There was a time when traditional storytelling was an essential part of family life. Then, the family storyteller would sit on a stool slightly elevated from the mat on which the story-hearers sit. “Once upon a time…,” it usually begins.
As time passed, television and radio took the place of traditional storytelling. With computers, mobile devices, especially smartphones and tabs, in the mix, the traditional once-upon-a-time stories were relegated to villages, supported only by lack of social amenities, especially electricity. The uncles, aunts and parents who retained their storytelling skills continued to gain a lot of children fans, but these too are fast abandoning the skills for instant messaging and social networking apps.
However, in a bid to keep the tradition alive, Genii Games, a proudly Nigerian organization, has created the Àsà brand to preserve and promote the rich African culture of storytelling using technology. Genii Games has a goal of stimulating the interest of kids aged two to12 years in subjects relating to indigenous African culture.
Àsà ─ meaning culture in Yoruba ─ is a brand that includes a collection of mobile apps enhanced with games, colourful illustrations, voice, sound and animation that are packaged within the African cultural contexts to appeal to young people within two to 12 years of age.
Lead Developer of Genii Games, Adebayo Adegbembo, who describes the Àsà team as African Culture’s Evangelists, believes that globalisation is subconsciously eroding Nigerians’ once-treasured rich indigenous cultures, which is why his team is taking the responsibility to keep African culture on course.
“Day after day, as the digital age rolls by, I keep wondering if technology will pay for this or somehow, if it would find a way to bring back story time,” Adegbembo said. “With our range of apps, children would sit again around the digital story teller to hear the same old folktales once told and retold by our forefathers.”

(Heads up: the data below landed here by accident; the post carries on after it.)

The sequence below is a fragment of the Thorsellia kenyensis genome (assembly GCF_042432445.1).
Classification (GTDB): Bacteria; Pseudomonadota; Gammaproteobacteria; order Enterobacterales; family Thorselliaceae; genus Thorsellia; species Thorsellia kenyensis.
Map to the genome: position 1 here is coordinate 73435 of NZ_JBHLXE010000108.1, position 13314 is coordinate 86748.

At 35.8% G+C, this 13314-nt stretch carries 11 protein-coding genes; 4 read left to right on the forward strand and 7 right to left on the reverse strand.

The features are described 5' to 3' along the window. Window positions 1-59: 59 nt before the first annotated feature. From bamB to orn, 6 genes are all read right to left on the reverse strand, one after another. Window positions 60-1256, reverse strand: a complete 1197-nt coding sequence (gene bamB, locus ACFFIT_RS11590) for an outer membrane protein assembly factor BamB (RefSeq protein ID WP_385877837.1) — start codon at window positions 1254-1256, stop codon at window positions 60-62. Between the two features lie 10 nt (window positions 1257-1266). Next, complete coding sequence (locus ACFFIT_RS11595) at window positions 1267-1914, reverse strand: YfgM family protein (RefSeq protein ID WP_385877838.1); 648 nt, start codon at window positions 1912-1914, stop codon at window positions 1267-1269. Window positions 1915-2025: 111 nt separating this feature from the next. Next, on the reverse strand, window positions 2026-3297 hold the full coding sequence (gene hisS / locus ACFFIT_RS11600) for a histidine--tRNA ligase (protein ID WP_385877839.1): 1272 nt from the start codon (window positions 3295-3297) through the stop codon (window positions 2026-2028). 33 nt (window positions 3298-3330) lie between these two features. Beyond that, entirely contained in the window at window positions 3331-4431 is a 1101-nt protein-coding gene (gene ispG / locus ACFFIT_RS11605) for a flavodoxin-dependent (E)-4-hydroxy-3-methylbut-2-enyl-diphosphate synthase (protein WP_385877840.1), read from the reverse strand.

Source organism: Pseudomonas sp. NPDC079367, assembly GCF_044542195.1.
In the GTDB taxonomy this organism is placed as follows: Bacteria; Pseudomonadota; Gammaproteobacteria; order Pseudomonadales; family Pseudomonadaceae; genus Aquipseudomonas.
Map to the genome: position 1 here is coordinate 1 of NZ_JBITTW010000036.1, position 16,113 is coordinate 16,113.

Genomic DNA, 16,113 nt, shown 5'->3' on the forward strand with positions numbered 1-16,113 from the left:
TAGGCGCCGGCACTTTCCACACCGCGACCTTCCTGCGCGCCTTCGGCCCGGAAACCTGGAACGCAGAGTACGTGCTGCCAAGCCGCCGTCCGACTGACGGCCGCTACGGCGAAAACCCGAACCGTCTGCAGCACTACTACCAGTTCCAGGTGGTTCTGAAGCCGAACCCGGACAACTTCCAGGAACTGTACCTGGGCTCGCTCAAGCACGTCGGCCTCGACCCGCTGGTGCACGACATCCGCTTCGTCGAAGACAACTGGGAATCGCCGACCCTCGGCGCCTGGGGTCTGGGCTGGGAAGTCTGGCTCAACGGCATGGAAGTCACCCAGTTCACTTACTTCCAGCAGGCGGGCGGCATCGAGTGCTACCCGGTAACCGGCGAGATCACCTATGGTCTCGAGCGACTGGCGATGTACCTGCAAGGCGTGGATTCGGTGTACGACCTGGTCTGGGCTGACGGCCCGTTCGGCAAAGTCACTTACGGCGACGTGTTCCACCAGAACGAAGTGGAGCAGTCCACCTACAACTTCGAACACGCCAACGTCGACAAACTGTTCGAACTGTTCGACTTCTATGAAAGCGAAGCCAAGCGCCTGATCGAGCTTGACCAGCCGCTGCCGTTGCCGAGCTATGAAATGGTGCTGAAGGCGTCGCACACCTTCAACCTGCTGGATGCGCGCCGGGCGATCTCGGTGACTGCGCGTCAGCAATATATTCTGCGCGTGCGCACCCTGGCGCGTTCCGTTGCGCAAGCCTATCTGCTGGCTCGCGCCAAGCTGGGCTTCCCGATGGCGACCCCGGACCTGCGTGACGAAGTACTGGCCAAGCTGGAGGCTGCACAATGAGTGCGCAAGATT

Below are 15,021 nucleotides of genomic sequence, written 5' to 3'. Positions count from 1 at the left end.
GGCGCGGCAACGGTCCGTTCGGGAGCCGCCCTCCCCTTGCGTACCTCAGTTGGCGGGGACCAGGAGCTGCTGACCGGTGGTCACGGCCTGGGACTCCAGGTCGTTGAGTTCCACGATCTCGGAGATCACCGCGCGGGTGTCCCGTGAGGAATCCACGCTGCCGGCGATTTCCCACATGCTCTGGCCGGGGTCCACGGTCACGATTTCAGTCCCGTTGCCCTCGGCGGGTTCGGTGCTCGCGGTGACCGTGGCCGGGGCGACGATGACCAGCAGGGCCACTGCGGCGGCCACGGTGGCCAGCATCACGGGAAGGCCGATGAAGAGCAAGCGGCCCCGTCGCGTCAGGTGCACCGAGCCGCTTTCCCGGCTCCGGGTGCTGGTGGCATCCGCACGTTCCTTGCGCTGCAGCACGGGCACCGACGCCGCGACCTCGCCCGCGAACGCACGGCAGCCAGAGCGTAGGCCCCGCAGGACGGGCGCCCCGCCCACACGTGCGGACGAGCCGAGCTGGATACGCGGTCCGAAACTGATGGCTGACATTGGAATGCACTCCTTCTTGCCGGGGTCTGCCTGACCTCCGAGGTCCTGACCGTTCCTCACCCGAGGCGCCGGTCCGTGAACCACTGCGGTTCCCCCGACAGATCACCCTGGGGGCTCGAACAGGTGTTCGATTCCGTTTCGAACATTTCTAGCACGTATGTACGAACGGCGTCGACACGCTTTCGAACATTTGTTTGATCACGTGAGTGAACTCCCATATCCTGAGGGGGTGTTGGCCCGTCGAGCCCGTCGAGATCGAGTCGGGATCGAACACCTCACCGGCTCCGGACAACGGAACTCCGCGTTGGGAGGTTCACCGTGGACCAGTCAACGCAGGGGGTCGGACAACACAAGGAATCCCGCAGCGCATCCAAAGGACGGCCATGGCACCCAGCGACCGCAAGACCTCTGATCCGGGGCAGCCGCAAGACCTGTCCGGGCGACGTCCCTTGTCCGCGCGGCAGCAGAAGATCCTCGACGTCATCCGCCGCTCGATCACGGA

The team thus developed apps like Oluronbi, a popular West-African folktale of trust and attitude with cultural and moral lessons about a pretty young lady who has everything she wanted except a child; The lazy chicken, a story that exposes the dangers of laziness, chronicling the mythical events that led to the use of chicken as sacrificial offerings in some African cultures; and The Monkeys’ Quest, which takes users through a story of how monkeys came about their near-human look. All the apps run on iOS, android and blackberry platforms, complete with corresponding folksong, many reading modes, games and interactive elements for cultural tips.
Àsà also has Yoruba101, Igbo101 ─ interactive language teaching app, which creates a virtual classroom complete with Oluko Àsà and Onye nkuzi Àsà respectively (culture teacher) who take users through topics like Alphabets, Words and Sentence formations using animations, colourful illustrations, voice, sound and text. There is also aHausa an interactive Hausa language teaching app.
“The illustrations are cleanly drawn, depicting Nigerian figures in brightly patterned dress and village settings,” a foremost American book review magazine, Kirkus Reviews said of the powerful storytelling tools employed in the Oluronbi app.
“They are brightened up both by a chorus that sings a song to the Iroko Spirit in one scene but can be heard in the background throughout and by a particularly lively, accented narrator.”
The Genii Games crew promise never to relent in the campaign to keep Nigeria’s culture preserved digitally by developing follow-up apps to the ones they already have.
“Going forward, Àsà’s development efforts are geared towards releasing more culturally oriented apps across board to cater for our diverse and rich cultures,” Adegbembo said.
“With Àsà apps, brought to you by Genii Games (http://www.geniigames.com), we can confidently say that our agelong morals, native tongues, etiquette, fables and other treasured cultural elements will not die.”